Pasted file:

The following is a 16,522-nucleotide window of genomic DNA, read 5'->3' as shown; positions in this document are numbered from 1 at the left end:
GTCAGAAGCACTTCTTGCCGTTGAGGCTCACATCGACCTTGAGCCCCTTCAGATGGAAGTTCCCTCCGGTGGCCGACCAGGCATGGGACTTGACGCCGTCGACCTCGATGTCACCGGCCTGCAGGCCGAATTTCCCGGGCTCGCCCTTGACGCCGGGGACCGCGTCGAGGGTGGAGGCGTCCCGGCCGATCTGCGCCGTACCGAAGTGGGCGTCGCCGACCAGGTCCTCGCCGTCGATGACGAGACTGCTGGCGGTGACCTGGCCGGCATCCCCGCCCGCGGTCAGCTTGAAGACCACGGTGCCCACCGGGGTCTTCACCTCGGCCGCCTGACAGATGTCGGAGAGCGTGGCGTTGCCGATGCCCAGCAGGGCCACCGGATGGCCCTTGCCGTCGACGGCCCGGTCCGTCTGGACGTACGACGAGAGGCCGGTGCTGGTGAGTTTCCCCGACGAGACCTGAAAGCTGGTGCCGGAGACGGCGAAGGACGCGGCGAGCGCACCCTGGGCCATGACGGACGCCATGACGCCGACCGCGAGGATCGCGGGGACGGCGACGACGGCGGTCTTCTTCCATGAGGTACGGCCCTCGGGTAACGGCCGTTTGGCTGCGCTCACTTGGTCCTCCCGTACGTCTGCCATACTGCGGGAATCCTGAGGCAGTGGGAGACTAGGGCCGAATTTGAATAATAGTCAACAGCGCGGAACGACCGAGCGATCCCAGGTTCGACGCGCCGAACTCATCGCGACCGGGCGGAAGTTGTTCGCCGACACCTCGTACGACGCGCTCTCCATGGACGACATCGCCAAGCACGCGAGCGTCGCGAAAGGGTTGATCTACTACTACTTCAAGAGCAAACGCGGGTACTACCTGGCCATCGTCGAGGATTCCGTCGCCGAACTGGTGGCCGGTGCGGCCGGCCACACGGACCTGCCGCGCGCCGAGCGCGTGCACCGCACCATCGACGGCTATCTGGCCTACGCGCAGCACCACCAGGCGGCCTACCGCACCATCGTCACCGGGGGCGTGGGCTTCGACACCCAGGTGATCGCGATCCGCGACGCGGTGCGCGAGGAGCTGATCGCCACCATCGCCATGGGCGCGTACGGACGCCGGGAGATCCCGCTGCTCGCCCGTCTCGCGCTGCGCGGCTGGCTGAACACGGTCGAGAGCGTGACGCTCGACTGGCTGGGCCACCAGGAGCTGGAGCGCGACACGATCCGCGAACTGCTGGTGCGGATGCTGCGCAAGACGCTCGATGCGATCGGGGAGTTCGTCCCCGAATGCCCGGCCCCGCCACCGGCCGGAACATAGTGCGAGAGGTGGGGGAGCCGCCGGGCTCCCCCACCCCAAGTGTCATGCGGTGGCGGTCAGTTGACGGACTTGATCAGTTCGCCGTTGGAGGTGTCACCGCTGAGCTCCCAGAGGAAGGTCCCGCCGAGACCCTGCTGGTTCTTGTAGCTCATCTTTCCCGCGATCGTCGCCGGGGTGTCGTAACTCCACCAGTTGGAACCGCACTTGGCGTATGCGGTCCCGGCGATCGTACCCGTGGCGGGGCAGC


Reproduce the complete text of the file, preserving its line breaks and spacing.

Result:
The following is a 16,522-nucleotide window of genomic DNA, read 5'->3' as shown; positions in this document are numbered from 1 at the left end:
GTCAGAAGCACTTCTTGCCGTTGAGGCTCACATCGACCTTGAGCCCCTTCAGATGGAAGTTCCCTCCGGTGGCCGACCAGGCATGGGACTTGACGCCGTCGACCTCGATGTCACCGGCCTGCAGGCCGAATTTCCCGGGCTCGCCCTTGACGCCGGGGACCGCGTCGAGGGTGGAGGCGTCCCGGCCGATCTGCGCCGTACCGAAGTGGGCGTCGCCGACCAGGTCCTCGCCGTCGATGACGAGACTGCTGGCGGTGACCTGGCCGGCATCCCCGCCCGCGGTCAGCTTGAAGACCACGGTGCCCACCGGGGTCTTCACCTCGGCCGCCTGACAGATGTCGGAGAGCGTGGCGTTGCCGATGCCCAGCAGGGCCACCGGATGGCCCTTGCCGTCGACGGCCCGGTCCGTCTGGACGTACGACGAGAGGCCGGTGCTGGTGAGTTTCCCCGACGAGACCTGAAAGCTGGTGCCGGAGACGGCGAAGGACGCGGCGAGCGCACCCTGGGCCATGACGGACGCCATGACGCCGACCGCGAGGATCGCGGGGACGGCGACGACGGCGGTCTTCTTCCATGAGGTACGGCCCTCGGGTAACGGCCGTTTGGCTGCGCTCACTTGGTCCTCCCGTACGTCTGCCATACTGCGGGAATCCTGAGGCAGTGGGAGACTAGGGCCGAATTTGAATAATAGTCAACAGCGCGGAACGACCGAGCGATCCCAGGTTCGACGCGCCGAACTCATCGCGACCGGGCGGAAGTTGTTCGCCGACACCTCGTACGACGCGCTCTCCATGGACGACATCGCCAAGCACGCGAGCGTCGCGAAAGGGTTGATCTACTACTACTTCAAGAGCAAACGCGGGTACTACCTGGCCATCGTCGAGGATTCCGTCGCCGAACTGGTGGCCGGTGCGGCCGGCCACACGGACCTGCCGCGCGCCGAGCGCGTGCACCGCACCATCGACGGCTATCTGGCCTACGCGCAGCACCACCAGGCGGCCTACCGCACCATCGTCACCGGGGGCGTGGGCTTCGACACCCAGGTGATCGCGATCCGCGACGCGGTGCGCGAGGAGCTGATCGCCACCATCGCCATGGGCGCGTACGGACGCCGGGAGATCCCGCTGCTCGCCCGTCTCGCGCTGCGCGGCTGGCTGAACACGGTCGAGAGCGTGACGCTCGACTGGCTGGGCCACCAGGAGCTGGAGCGCGACACGATCCGCGAACTGCTGGTGCGGATGCTGCGCAAGACGCTCGATGCGATCGGGGAGTTCGTCCCCGAATGCCCGGCCCCGCCACCGGCCGGAACATAGTGCGAGAGGTGGGGGAGCCGCCGGGCTCCCCCACCCCAAGTGTCATGCGGTGGCGGTCAGTTGACGGACTTGATCAGTTCGCCGTTGGAGGTGTCACCGCTGAGCTCCCAGAGGAAGGTCCCGCCGAGACCCTGCTGGTTCTTGTAGCTCATCTTTCCCGCGATCGTCGCCGGGGTGTCGTAACTCCACCAGTTGGAACCGCACTTGGCGTATGCGGTCCCGGCGATCGTACCCGTGGCGGGGCAGC